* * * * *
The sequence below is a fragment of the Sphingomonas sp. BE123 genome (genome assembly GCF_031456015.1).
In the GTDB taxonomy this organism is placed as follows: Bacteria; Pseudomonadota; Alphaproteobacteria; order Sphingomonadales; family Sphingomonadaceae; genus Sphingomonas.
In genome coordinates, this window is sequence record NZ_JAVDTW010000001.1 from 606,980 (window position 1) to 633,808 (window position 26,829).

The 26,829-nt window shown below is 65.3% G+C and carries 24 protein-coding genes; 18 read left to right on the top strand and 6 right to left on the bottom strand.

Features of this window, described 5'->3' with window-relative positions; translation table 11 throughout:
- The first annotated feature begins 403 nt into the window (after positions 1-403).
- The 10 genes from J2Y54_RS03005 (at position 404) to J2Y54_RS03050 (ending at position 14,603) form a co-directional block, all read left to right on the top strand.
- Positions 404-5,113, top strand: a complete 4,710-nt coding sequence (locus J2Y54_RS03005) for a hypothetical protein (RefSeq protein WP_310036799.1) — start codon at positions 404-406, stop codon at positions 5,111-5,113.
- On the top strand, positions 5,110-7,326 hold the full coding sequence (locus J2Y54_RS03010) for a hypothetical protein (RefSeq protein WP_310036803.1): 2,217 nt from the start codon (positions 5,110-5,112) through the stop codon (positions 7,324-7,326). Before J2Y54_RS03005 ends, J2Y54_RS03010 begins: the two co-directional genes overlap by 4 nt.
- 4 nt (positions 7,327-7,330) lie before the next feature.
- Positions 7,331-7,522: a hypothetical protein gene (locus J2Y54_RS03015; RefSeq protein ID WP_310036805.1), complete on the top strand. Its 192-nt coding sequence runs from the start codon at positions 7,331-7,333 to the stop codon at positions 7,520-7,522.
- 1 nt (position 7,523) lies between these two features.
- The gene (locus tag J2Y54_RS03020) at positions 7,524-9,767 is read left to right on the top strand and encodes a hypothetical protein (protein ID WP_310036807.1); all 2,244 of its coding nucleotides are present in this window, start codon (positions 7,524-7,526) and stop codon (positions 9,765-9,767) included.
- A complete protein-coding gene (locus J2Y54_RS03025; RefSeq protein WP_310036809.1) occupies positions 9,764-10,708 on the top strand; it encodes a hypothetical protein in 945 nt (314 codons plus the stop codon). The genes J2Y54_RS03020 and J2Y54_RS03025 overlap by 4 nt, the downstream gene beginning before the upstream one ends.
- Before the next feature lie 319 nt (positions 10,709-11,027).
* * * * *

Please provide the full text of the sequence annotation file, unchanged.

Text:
The sequence below is a fragment of the Sphingomonas sp. BE123 genome (genome assembly GCF_031456015.1).
In the GTDB taxonomy this organism is placed as follows: Bacteria; Pseudomonadota; Alphaproteobacteria; order Sphingomonadales; family Sphingomonadaceae; genus Sphingomonas.
In genome coordinates, this window is sequence record NZ_JAVDTW010000001.1 from 606,980 (window position 1) to 633,808 (window position 26,829).

The 26,829-nt window shown below is 65.3% G+C and carries 24 protein-coding genes; 18 read left to right on the top strand and 6 right to left on the bottom strand.

Features of this window, described 5'->3' with window-relative positions; translation table 11 throughout:
- The first annotated feature begins 403 nt into the window (after positions 1-403).
- The 10 genes from J2Y54_RS03005 (at position 404) to J2Y54_RS03050 (ending at position 14,603) form a co-directional block, all read left to right on the top strand.
- Positions 404-5,113, top strand: a complete 4,710-nt coding sequence (locus J2Y54_RS03005) for a hypothetical protein (RefSeq protein WP_310036799.1) — start codon at positions 404-406, stop codon at positions 5,111-5,113.
- On the top strand, positions 5,110-7,326 hold the full coding sequence (locus J2Y54_RS03010) for a hypothetical protein (RefSeq protein WP_310036803.1): 2,217 nt from the start codon (positions 5,110-5,112) through the stop codon (positions 7,324-7,326). Before J2Y54_RS03005 ends, J2Y54_RS03010 begins: the two co-directional genes overlap by 4 nt.
- 4 nt (positions 7,327-7,330) lie before the next feature.
- Positions 7,331-7,522: a hypothetical protein gene (locus J2Y54_RS03015; RefSeq protein ID WP_310036805.1), complete on the top strand. Its 192-nt coding sequence runs from the start codon at positions 7,331-7,333 to the stop codon at positions 7,520-7,522.
- 1 nt (position 7,523) lies between these two features.
- The gene (locus tag J2Y54_RS03020) at positions 7,524-9,767 is read left to right on the top strand and encodes a hypothetical protein (protein ID WP_310036807.1); all 2,244 of its coding nucleotides are present in this window, start codon (positions 7,524-7,526) and stop codon (positions 9,765-9,767) included.
- A complete protein-coding gene (locus J2Y54_RS03025; RefSeq protein WP_310036809.1) occupies positions 9,764-10,708 on the top strand; it encodes a hypothetical protein in 945 nt (314 codons plus the stop codon). The genes J2Y54_RS03020 and J2Y54_RS03025 overlap by 4 nt, the downstream gene beginning before the upstream one ends.
- Before the next feature lie 319 nt (positions 10,709-11,027).